I really like the way Korg didn’t just virtualize the M1, but re-invented it. Big-time. The programming interface for individual programs is broken down into multiple, tabbed pages: Easy (sort of a greatest hits page where you can adjust filter, envelope, pan, etc.), Oscillator, VDF (with resonant filter), VDA (amp), Control (for modulation generators, pitch bend, aftertouch, etc.), and Insert FX for the two effects (these are separate from the MDE-X effects, and different from the original M1). Click on an effect, and it shows not only the parameters, but a block diagram/routing chart.
There’s also a browser, which takes on added significance given that you can choose programs from 21 of Korg’s original M1 expansion cards (each with 50 programs and 50 combis), one new "KLC" card with new programs and combis specifically for the KLCDE, and four user cards where you can stuff your own programs and combis. Not only that, there’s a search function that’s like a cut-down version of Native Instruments’ Kore, as you can show search results for 16 instrument families and 16 sonic characteristics. Selecting multiple characteristics narrows the search (e.g., a brass sound that’s Fat, Acoustic, and intended for Dance/Techno yielded 8 results).
Also note that version 1.5 of the M1 (a free upgrade to registered users) adds T-Series compatibility and five extra T-series cards, which increases the sound arsenal by 200 programs, 209 Combis, and 61 PCM waveforms.
Another helpful touch: The Preview button, which plays any one of six riffs so you can tweak without even having to play on the virtual keyboard (or a real one, for that matter).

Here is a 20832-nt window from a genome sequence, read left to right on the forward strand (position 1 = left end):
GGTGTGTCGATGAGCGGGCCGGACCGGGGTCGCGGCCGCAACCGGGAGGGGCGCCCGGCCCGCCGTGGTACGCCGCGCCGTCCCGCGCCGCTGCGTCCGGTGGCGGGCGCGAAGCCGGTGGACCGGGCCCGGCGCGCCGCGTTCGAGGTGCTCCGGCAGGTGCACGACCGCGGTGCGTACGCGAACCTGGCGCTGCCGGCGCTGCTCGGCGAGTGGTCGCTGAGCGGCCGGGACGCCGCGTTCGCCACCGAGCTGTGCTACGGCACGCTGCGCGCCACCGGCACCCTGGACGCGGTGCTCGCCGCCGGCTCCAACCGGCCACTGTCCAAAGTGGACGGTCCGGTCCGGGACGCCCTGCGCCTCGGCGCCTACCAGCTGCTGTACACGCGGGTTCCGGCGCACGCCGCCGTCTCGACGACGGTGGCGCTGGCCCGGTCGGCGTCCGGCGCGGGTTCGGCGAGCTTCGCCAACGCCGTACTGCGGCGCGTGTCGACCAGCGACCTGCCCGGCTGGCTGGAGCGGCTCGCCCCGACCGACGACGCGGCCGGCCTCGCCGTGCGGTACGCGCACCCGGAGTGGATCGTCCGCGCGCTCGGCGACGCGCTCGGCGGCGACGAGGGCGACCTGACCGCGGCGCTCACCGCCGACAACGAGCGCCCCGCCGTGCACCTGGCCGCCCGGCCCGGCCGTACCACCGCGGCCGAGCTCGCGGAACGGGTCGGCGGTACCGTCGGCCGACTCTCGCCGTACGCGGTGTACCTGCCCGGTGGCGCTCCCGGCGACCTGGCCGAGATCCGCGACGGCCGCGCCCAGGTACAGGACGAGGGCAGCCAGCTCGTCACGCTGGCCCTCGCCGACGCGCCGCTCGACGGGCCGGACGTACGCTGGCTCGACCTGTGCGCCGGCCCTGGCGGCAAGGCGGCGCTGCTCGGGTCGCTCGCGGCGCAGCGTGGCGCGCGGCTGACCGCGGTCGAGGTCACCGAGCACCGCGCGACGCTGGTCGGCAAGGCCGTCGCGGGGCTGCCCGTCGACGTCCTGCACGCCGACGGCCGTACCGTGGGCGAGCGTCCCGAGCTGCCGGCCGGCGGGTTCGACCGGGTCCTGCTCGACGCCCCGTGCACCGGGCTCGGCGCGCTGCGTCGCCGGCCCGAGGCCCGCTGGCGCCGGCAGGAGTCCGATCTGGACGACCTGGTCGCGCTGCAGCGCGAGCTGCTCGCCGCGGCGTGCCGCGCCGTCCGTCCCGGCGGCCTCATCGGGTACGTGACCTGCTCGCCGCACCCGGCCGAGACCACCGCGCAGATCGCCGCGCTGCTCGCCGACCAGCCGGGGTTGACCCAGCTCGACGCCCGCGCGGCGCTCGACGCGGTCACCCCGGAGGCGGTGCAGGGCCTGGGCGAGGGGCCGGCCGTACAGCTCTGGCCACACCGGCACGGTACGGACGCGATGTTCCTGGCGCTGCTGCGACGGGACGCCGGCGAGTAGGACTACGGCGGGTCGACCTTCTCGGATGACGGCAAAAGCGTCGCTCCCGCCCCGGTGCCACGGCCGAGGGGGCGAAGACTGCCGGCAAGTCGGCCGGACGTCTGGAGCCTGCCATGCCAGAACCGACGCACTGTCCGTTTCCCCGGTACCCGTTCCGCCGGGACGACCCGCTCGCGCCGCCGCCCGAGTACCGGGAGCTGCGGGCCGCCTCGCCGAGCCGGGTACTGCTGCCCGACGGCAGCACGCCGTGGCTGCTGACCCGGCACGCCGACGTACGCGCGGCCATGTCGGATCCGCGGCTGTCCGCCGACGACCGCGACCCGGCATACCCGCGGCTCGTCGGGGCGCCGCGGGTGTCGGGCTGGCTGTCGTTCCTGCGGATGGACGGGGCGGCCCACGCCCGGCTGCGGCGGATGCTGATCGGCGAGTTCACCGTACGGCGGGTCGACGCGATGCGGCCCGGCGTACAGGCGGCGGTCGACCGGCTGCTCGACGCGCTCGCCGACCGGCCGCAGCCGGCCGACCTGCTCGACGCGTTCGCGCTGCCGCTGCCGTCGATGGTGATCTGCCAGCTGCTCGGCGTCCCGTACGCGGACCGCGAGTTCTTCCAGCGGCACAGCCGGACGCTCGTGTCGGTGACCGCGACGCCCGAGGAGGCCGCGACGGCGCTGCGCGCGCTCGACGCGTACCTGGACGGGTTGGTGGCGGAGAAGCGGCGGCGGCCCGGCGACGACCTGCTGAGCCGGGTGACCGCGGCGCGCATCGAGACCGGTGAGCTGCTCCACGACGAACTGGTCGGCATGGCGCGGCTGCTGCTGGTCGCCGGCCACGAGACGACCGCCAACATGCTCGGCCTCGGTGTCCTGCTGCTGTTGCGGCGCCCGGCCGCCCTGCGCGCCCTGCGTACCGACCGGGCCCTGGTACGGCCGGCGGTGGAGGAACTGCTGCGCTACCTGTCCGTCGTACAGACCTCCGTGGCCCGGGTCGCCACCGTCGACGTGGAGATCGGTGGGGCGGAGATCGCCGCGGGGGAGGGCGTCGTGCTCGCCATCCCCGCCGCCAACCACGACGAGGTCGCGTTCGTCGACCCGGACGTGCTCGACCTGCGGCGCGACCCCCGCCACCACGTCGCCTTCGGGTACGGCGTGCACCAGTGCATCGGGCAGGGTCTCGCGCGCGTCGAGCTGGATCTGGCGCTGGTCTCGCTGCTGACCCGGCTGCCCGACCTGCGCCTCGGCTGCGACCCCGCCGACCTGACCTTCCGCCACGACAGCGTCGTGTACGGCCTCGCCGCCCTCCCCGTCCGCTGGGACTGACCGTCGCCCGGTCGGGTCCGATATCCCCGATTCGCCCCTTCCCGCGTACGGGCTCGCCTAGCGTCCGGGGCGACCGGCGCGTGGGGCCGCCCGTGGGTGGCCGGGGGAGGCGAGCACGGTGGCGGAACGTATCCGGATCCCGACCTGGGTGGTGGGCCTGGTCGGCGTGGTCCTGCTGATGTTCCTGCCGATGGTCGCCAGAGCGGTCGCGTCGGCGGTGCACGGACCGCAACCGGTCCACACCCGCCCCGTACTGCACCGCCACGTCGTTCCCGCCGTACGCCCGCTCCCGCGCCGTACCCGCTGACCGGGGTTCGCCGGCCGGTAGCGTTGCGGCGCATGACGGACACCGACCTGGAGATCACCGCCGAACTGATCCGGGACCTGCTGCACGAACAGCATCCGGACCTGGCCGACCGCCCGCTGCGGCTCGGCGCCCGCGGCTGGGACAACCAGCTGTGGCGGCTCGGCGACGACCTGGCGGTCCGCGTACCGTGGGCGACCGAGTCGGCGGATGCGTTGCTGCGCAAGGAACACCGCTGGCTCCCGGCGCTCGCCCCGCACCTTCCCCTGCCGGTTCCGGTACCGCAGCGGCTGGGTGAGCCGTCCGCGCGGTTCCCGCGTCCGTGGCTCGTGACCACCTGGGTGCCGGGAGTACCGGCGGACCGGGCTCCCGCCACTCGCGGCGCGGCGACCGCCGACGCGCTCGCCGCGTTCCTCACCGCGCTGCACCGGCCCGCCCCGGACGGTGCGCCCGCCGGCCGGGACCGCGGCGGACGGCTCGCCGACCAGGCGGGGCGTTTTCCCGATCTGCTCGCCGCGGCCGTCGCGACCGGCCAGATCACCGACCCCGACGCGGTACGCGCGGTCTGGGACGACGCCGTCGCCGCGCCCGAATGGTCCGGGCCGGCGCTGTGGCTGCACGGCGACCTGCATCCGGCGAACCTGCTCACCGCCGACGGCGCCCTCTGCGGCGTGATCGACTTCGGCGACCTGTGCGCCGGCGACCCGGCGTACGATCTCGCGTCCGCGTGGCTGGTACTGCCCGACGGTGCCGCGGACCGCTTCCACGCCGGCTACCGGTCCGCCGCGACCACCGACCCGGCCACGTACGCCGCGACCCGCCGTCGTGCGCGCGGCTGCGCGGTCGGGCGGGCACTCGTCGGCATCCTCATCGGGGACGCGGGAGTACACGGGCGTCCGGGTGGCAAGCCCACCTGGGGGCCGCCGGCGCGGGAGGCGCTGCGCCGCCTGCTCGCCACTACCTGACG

There are also pages for managing Combis (multiple programs layered and zoned for frequency and velocity), Multis (eight channels of multi-timbral operation), and a Global page that includes alternate tunings, number of outputs, global MIDI filtering, and more. It’s also worth noting that programs can be tweaked while in a Combi without affecting the original source program. Hey, why don’t all synths do this?
The Big News here is the M1; the Wavestation is an updated version of the one in the original Legacy Collection (and the latest user-downloadable update adds a resonant filter), and ditto the MDE-X. Not to give them short shrift—they’re great—but I’ve already covered the original versions in Keyboard magazine (August 2004 issue), so there’s no need to re-invent the wheel. You can read the review by surfing over to KeyboardMag.com.
And don’t forget to check the link mentioned at the top of this article to find out the full story on the additional PCM data, patches, and performances contained in the six original optional ROM cards.
Well, I must say this collection is way more than I expected. I was never a huge M1 fan, but it’s a whole different animal in the virtual world—it’s easy to program (I love the MIDI learn function, too!) and has bucketloads of outstanding sounds. I’d also say the sound quality is better. I’m assuming the digital data is the same, but I think my circa 2005 D/A converters are probably light years ahead of the 1988 M1 converters, and that probably accounts for the difference. I’ve never heard a "real" M1 with such an open, defined, spacious sound.
The vibe I get is that a group of M1 freaks got together in a vacation resort with an unlimited budget and were given carte blanche to do whatever they wanted. Now, I’m sure it didn’t actually go down that way—but if it had, I doubt the results would be much different. Including all the card sounds is the topping on the ice cream; no "optional at extra cost" here. Couple that with the outstanding interface, throw in the superlative Wavestation, some overachieving effects, and what appears to be an ongoing commitment to adding updated features (make sure you check KorgUser.net for updates)—there’s no question that Korg Legacy Collection Digital Edition is more than worth every penny.
I’d like to dedicate this review to Korg President Michael Kovins, who passed away recently. Thanks, Mike, for all you gave to this industry—but especially, thanks for the cool toys. - C. Anderton